This November, the New Museum and MIT Press will kick off a new series of critical anthologies with Mass Effect: Art and the Internet in the Twenty-First Century, co-edited by The New Museum’s Lauren Cornell along with Ed Halter. The new series revives a six-volume set that ran between 1984 and 2004, spawning such influential works a 1984’s Art After Modernism: Rethinking Representation and 1989’s Blasted Allegories: An Anthology of Writings by Contemporary Artists.
“I remember both as a student and as a teacher frequently going back to the original books that the New Museum and MIT did together,” said Johanna Burton, the Keith Haring Director and Curator of Education and Public Engagement at the New Museum, who is in charge of overseeing the entire series. “I think people still teach from those books.”
In the ten-plus years since the last volume was published (“they didn’t officially die, but they just stopped being made”) Burton noticed a dearth of books filling the void left by the series. “Obviously there is a ton of information out there and a million publishing initiatives and blogs but what was different about those books is they were almost places where people could argue around emerging and seminal questions in culture and in art,” she said. “And when I looked around in the current context to see where those arguments were happening there didn’t seem to be that resource anymore.”
In some ways, Burton views the new volumes as textbooks—“not low level textbooks, but the kind of books you carry around when you’re in grad school,” she clarified—pointing to the “distinctly pedagogical and research based and even scholarly” essence that still holds weight in physical books.
Although there are four provisional titles on deck, Burton was scant on information beyond Mass Effect and to say that she is currently co-editing the next volume with two other people (Shannon Jackson and Dominic Willsdon) about the waning of social services globally and its effect on artistic and social practice.
Each volume will pair together editors working within the museum with outside specialists. Burton called Cornell—who was curating the most recent New Museum Triennial while putting together the book—as a “natural fit” to re-ignite the series. “We really felt like it was a great moment to look at the intersection of technology and art,” she said.
ARTnews conducted an interview with Cornell and Halter about their volume via email. Their answers are below.
Why do you think that up to this point there has been a limited amount of books related to 21st century Internet-engaged art?
Lauren Cornell: It’s recent history. Much of the work for this volume involved gathering primary materials—assembling image portfolios, commissioning new scholarship, and transcribing lectures and conversations—which, we believe, provide context for the way various expressions of this field evolved over the past 15 years. It often seems, to me, that art discourse relies on an incomplete history of ‘art engaged with the Internet,’ one that jumps from the net.art that took shape in the ‘90s to current projects that fall within the vague visual grammar of ‘post-Internet art.’ There is a very rich and international history that lies in between these two markers, one that forms the core of this book, and we think provides an essential background to understanding where we are today.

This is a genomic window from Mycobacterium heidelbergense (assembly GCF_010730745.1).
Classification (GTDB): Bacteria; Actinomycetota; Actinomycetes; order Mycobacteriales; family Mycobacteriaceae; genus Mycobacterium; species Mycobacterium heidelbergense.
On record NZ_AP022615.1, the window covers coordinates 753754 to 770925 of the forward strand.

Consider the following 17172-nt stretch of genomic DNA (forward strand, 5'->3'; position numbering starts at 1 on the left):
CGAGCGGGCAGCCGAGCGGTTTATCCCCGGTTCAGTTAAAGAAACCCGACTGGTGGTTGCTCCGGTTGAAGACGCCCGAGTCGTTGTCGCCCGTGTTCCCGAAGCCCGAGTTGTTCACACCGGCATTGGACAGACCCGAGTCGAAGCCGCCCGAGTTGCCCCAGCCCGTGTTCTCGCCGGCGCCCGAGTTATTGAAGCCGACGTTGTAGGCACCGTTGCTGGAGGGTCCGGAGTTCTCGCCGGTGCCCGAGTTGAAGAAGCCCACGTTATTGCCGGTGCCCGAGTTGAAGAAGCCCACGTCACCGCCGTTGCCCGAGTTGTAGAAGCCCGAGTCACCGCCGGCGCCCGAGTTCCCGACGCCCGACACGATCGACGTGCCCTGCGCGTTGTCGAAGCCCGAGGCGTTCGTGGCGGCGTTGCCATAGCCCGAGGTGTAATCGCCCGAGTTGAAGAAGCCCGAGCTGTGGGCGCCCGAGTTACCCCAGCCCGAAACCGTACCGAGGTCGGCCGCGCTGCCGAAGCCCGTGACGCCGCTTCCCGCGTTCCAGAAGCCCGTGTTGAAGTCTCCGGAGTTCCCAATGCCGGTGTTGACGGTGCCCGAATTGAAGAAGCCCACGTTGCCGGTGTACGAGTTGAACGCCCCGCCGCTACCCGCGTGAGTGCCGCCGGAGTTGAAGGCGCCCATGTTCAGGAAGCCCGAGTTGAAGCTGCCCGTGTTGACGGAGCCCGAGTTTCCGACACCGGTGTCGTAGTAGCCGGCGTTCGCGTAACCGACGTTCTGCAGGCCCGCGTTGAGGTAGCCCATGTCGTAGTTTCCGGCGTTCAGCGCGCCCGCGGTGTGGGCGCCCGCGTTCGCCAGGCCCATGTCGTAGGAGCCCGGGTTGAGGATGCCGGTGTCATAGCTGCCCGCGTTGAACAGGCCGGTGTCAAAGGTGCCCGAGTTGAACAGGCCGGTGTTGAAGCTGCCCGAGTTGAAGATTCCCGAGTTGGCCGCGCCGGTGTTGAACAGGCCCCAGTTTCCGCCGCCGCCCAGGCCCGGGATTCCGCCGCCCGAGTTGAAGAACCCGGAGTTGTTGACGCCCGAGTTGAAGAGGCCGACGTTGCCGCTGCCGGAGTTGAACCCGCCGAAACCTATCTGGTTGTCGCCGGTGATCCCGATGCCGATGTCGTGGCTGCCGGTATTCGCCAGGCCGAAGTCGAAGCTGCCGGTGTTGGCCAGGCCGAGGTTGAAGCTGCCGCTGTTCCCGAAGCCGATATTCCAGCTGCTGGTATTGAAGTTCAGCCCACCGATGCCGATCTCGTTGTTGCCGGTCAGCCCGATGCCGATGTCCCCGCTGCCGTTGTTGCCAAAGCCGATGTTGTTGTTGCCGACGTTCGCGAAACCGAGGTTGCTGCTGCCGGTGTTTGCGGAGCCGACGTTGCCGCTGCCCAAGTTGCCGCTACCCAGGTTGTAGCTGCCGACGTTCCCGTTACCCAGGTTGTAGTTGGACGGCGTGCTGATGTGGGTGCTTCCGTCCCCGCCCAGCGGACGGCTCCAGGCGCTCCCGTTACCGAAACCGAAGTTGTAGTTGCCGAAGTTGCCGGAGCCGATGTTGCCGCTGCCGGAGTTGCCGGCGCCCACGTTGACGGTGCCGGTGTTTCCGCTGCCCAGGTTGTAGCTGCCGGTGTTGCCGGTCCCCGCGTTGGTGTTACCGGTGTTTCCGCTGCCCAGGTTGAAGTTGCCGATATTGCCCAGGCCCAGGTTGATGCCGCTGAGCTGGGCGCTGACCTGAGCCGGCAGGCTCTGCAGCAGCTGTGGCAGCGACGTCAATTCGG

Ed Halter: General art-world and academic interest in Internet art has waxed and waned over the years. After the turn of the century, there was a flurry of writing about the net.art of the 1990s, and so that decade has now come down to us as the best covered. If you know anything about art and the Internet, you probably know about first generation net artists like JODI, Olia Lialina, Vuc Cosic, et al, thanks to their inclusion in these histories. The work that has happened since then, however, has more often been considered via profiles of individual artists. There have been many artists who came after them who are now widely known—say, Cory Arcangel or Seth Price or Paul Chan, to name just a few—but they’re not usually considered together as part of a more general historical movement, despite the fact that they and others were deeply engaged with the Internet, and in some cases were directly influenced by that older generation. The recent use of the trendy term “post-Internet” has made matters worse by implying a crude and inaccurate historical argument in its very name, seeming to claim that there is a “before” and “after” the Internet that might define a current generation of artists. For all these reasons, Lauren and I quickly realized that the most pressing need was to remedy these gaps by creating a history that picked up where the net.art of the 90s ended.
There seems to be a large and varied list of concerns addressed in this book, and a fairly long timeline. Was it a goal to make a volume that was a definitive portrait of the past 15 years of Internet-engaged art?